It doesn’t matter if you are enrolled in the Arts, in the Sciences, or in Business – Us Conductors is a work of historical fiction that will interest readers from any faculty.
Sean Michaels’ novel, published back in April of 2014, tells the story of Lev (Leon) Termen, the inventor of the Theremin.
For those of you who don’t know what that is, it’s the funny, futuristic sounding instrument featured in Good Vibrations and in the Star Trek theme.
But Us Conductors is far from being a dry, tedious chronicle of Termen’s life.
For many people, that tends to be what historical fiction is – just a jazzed up biography with dialogue.
In many cases, this is not so. Philippa Gregory’s accounts of England during the Tudor dynasty such as The Other Boleyn Girl, for example, are nothing short of riveting, and I found that Us Conductors has a similar feel.
In books like this, you get to know some of history’s biggest figures on a personal level. In fact, you get to be extremely up close and personal with Dr. Termen himself, because Michaels has his first person narrative place you in the role of the love of his life, Clara Rockmore. That’s right, you are Clara – in theory.
Of course, it’s possible that Michaels just intended to have Lev be telling this story to Clara, hence him referencing her so often, but it gives the book a more personal feel nonetheless.
“And then I met you. You raised your head, Clara, and a drop of melted snow slipped down the centre of your face, from your brow to your chin.”
His frequent use of “you” makes it feel like you really are Clara Rockmore, no matter what the author’s true intention.
I haven’t read a book that puts the reader in that sort of situation before, so it was an interesting experience.
But maybe you’re looking at this book and thinking, “I’m an Arts/Science/Business student – there’s no reason for me to be interested in a book about the guy who invented the Theremin.”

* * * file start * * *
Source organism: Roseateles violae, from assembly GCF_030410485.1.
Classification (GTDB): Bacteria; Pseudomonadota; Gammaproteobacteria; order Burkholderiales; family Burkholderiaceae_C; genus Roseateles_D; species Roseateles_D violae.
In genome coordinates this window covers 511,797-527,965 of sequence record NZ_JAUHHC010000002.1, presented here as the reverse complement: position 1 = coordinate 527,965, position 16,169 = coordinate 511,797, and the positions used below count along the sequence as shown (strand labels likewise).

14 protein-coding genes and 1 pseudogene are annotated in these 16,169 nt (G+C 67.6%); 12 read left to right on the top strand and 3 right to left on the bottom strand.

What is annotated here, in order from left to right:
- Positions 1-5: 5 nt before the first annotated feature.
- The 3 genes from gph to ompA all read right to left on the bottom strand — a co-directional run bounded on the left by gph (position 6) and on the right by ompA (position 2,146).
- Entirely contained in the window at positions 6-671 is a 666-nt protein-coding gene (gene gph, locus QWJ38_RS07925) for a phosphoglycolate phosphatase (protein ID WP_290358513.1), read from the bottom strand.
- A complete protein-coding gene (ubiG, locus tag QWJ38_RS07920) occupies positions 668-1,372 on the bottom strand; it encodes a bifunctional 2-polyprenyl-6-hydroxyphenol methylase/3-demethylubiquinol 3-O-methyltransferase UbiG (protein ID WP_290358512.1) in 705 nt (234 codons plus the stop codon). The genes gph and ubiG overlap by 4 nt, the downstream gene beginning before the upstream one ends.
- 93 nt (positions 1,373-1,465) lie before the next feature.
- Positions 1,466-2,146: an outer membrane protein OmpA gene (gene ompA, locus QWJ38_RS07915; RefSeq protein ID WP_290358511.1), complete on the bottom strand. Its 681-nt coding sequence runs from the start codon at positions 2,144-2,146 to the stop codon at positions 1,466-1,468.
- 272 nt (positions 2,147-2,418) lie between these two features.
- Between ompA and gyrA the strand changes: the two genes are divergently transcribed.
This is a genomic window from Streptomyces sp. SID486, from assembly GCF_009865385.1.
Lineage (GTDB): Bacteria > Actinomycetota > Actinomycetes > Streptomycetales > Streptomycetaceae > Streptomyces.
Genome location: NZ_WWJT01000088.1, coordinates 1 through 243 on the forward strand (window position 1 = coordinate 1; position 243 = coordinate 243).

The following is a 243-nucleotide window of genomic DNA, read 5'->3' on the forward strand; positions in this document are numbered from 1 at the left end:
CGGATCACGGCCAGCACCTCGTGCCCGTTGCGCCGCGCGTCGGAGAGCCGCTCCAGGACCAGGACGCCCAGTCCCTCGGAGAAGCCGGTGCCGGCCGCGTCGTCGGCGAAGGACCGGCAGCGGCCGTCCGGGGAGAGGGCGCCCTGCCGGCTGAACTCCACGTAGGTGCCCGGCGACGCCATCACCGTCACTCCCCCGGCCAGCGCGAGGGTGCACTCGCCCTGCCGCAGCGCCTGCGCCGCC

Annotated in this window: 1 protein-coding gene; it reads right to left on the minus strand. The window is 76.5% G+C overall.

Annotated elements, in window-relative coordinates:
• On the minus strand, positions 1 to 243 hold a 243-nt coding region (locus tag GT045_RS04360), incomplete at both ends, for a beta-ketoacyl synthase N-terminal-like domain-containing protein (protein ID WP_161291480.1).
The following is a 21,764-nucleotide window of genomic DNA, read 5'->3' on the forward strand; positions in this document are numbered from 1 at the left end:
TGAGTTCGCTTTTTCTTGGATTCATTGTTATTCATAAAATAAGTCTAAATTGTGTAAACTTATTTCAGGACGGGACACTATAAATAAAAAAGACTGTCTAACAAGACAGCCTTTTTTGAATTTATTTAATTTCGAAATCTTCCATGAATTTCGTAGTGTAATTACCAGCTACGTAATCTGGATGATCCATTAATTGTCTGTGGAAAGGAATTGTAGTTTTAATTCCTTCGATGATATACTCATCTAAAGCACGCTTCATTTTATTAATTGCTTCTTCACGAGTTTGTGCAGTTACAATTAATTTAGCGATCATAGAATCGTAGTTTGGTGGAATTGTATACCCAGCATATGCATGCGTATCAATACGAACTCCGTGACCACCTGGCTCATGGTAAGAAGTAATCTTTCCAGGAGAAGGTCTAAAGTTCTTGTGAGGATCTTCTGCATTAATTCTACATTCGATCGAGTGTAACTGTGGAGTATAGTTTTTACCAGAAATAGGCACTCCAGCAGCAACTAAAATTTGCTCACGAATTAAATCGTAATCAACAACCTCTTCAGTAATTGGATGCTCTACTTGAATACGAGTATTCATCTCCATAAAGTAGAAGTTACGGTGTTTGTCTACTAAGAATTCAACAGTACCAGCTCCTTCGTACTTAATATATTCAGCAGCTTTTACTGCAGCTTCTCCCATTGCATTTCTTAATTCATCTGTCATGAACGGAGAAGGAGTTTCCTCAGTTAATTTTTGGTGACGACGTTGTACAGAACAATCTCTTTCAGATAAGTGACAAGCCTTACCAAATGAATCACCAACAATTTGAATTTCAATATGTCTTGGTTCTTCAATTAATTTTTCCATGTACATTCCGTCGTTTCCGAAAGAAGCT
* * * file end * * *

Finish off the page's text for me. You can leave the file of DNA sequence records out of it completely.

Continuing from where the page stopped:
Well, think again. You couldn’t be more wrong.
If you are an Arts student, then this is the book for you.
Lev has a deep appreciation for the beauty of music, which many Arts students will relate to. He is fascinated by it. It captures him mind, body and soul.
Maybe music isn’t necessarily the thing that does that for you, but the experience is what you will find yourself relating to. Music to Lev Termen is what painting, writing, or reading may be to you.
If you are a Science student, then this is the book for you.
After all, there would be no Theremin without the science behind it and a good portion of the book focuses on the scientific properties of the invention.
Even for a person with a very basic knowledge of physics, it was fascinating – a key indicator that anyone can enjoy Us Conductors.
With detailed descriptions of how the first Theremins were made, this book will have physics fanatics drooling.
If you are a Business student, then this is the book for you. Sure, music and physics are all fine and dandy, but put them together and what do you get? Money.
Chronicling the financial ups and downs of the Theremin and its inventor, Us Conductors takes readers on a journey through the Roaring Twenties and into the Dirty Thirties that Business students will be captivated by.
You do not have to be a history major, or even be particularly fond of history, to enjoy reading Us Conductors. At its core it is a story of dreams, of the ups and downs of love, and of the unpredictability of life.
Lev Termen will worm his way into your heart from the very first pages onward.
Us Conductors is a part of the Lorenzo Reading Series at UNB Saint John and author Sean Michaels visited the campus on March 24.